7. Contents of the Income Statement
  8. Departmental Statements
  9. Lodging Industry Operating Statistics
  10. Analysis of Income Statements
  11. USAR and USFRC
  12. Appendix: Uniform System Schedules
Chapter 4: The Statement of Cash Flows
  1. The Purpose of the Statement of Cash Flows
    a. The SCF in Relation to Other Financial Statements
  2. Classification of Cash Flows
  3. Conversion of Accrual Income to Net Cash Flows from Operations
    a. Direct and Indirect Methods
  4. Preparing the SCF
    a. Step 1: Net Cash Flows from Operating Activities
    b. Step 2: Net Cash Flows from Investing Activities
    c. Step 3: Net Cash Flows from Financing Activities
    d. Step 4: Presenting Cash Flows by Activity
  5. A Comprehensive Illustration Interpreting the Results
  6. Analysis of Statements of Cash Flows
Chapter 5: Ratio Analysis
  1. Ratio Standards
  2. Purposes of Ratio Analysis
  3. What Ratios Express
  4. Classes of Ratios
  5. Liquidity Ratios
    a. Current Ratio
    b. Acid-Test Ratio
    c. Operating Cash Flows to Current Liabilities Ratio
    d. Accounts Receivable Turnover
    e. Average Collection Period
    f. Working Capital Turnover Ratio
  6. Solvency Ratios
    a. Solvency Ratio
    b. Debt-Equity Ratio
    c. Long-Term Debt to Total Capitalization Ratio
    d. Number of Times Interest Earned Ratio
    e. Fixed Charge Coverage Ratio
    f. Debt Service Coverage Ratio
    g. Operating Cash Flows to Total Liabilities Ratio
  7. Activity Ratios
    a. Inventory Turnover
    b. Property and Equipment Turnover
    c. Asset Turnover
    d. Paid Occupancy Percentage
    e. Complimentary Occupancy
    f. Average Occupancy per Room
    g. Multiple Occupancy
    h. Seat Turnover
  8. Profitability Ratios
    a. Profit Margin
    b. Operating Efficiency Ratio
    c. Gross Operating Profit per Available Room
    d. EBITDA Margin Ratio
    e. EBITDA per Available Room
    f. Return on Assets
    g. Gross Return on Assets
    h. Return on Owners’Equity
    i. Return on Common Stockholders’Equity
    j. Earnings per Share
    k. Price/Earnings Ratio
    l. Viewpoints Regarding Profitability Ratios
    m. Profitability Evaluation of Segments
  9. Operating Ratios
    a. Mix of Sales
    b. Average Room Rate
    c. Revenue per Available Room
    d. Revenue per Available Customer
    e. Average Food Service Check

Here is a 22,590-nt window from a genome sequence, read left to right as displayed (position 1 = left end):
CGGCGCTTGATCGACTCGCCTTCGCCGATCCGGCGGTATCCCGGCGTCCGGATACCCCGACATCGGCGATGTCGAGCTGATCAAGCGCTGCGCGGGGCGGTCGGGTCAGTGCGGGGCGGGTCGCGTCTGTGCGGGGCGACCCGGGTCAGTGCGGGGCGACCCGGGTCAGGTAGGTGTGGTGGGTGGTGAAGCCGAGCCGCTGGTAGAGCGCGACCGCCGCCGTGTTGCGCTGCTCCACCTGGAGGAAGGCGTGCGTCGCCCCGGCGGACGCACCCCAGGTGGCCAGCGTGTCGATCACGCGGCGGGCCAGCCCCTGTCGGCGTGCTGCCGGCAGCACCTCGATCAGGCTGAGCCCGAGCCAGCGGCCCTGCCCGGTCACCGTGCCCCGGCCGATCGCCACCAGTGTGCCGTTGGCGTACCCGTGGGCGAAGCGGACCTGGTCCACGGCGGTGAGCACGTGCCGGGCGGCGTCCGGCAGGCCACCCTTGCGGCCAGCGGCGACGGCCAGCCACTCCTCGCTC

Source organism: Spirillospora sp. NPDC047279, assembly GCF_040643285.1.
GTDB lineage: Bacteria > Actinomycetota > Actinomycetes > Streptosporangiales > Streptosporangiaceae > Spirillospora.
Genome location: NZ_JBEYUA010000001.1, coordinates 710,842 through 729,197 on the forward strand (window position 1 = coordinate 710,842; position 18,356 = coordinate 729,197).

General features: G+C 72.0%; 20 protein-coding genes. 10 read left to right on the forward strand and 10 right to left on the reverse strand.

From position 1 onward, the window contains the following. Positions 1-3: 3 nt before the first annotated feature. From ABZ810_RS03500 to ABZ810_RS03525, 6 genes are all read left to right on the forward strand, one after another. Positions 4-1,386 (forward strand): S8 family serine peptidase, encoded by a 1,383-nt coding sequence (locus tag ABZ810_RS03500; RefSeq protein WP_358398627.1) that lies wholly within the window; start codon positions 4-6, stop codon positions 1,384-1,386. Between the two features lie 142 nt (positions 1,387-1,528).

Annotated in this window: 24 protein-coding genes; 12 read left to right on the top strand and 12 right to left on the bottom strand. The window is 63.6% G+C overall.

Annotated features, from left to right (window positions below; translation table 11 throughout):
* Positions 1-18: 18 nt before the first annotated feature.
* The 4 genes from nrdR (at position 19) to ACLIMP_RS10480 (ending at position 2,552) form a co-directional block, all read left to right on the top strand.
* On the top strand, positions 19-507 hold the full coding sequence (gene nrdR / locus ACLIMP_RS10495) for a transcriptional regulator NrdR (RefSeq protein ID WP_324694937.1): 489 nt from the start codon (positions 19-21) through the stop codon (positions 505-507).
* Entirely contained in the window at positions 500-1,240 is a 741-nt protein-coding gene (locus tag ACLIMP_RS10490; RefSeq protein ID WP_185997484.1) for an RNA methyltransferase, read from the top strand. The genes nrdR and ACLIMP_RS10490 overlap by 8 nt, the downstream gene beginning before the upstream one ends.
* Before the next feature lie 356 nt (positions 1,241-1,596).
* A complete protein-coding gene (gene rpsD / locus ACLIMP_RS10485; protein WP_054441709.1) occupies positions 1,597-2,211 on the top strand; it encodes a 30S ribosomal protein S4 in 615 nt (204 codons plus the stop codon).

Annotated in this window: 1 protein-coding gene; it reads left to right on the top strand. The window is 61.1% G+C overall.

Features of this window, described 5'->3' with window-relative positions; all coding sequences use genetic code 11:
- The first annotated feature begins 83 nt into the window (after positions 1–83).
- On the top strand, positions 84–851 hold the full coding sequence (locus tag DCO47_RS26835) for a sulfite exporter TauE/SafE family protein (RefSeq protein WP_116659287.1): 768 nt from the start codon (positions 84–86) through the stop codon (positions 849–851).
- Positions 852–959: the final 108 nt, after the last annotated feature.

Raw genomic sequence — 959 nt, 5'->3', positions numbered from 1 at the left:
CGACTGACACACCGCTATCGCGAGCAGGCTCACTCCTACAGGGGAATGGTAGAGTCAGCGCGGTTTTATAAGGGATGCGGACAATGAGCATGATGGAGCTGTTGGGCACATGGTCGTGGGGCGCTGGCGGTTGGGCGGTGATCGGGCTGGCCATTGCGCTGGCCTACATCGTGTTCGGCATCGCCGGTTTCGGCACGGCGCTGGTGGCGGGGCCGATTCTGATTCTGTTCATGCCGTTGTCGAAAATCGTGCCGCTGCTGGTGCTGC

f. Food Cost Percentage
    g. Beverage Cost Percentage
    h. Labor Cost Percentage
  10. Limitations of Ratio Analysis
  11. Usefulness of Financial Ratios
Chapter 6: Basic Cost Concepts
  1. General Nature of Cost
  2. Costs in Relation to Sales Volume
    a. Fixed Costs
    b. Variable Costs
    c. Step Costs
    d. Mixed Costs
    e. Total Costs
  3. Determination of Mixed Cost Elements
    a. High/Low Two-Point Method
    b. Scatter Diagram
    c. Regression Analysis
    d. Evaluation of the Results
  4. Fixed Versus Variable Costs
  5. Direct and Indirect Costs
  6. Overhead Costs
    a. Allocation of Overhead Costs
    b. After Cost Allocation
  7. Controllable Costs
  8. Differential Costs
  9. Relevant Costs
  10. Sunk Costs
  11. Opportunity Costs
  12. Average and Incremental Costs
  13. Standard Costs
  14. Decision-Making Situations
  15. Illustration of Relevant Costs in Management Decisions
  16. Appendix: Should Overhead Costs Be Allocated?
Chapter 7: Cost-Volume-Profit Analysis
  1. CVP Analysis Defined
    a. CVP Assumptions, Limitations, and Relationships
  2. CVP Equation—Single Product
    a. CVP Illustration—Single Product
    b. Margin of Safety
    c. Sensitivity Analysis
  3. CVP Equation—Multiple Products
    a. CVP Illustration—Multiple Products
    b. Additional Questions and Solutions
  4. Income Taxes and CVP Analysis
  5. Profit-Volume Graphs
  6. Cash Flow CVP Analysis
  7. Comprehensive Problem
  8. Operating Leverage
Chapter 8: Cost Approaches to Pricing
  1. The Importance of Pricing
  2. Price Elasticity of Demand
  3. Informal Pricing Approaches
  4. Cost Approaches: Four Modifying Factors
  5. Markup Approaches to Pricing
  6. Pricing Rooms
    a. $1 per $1,000 Approach
    b. Hubbart Formula
    c. Illustration of the Hubbart Formula
  7. Discounting Room Rates
  8. Revenue Management and Dynamic Pricing
    a. Measuring Revenue Management Yield
  9. Bottom-Up Approach to Pricing Meals
  10. Food Sales Mix and Gross Profit
  11. Menu Engineering
  12. Integrated Pricing
Chapter 9: Forecasting Methods
  1. Implicit Versus Explicit Forecasts
  2. Forecasting in the Hospitality Industry
  3. Personnel Responsible for Forecasting
  4. The Nature of Forecasting
  5. Underlying Pattern of the Data
  6. Overview of Forecasting Methods
    a. Naïve Methods
    b. Moving Averages
    c. Exponential Smoothing
    d. Causal Forecasting Approaches
    e. Limitations of Quantitative Forecasting Methods
    f. Qualitative Forecasting Techniques
  7. Selection of a Forecasting Method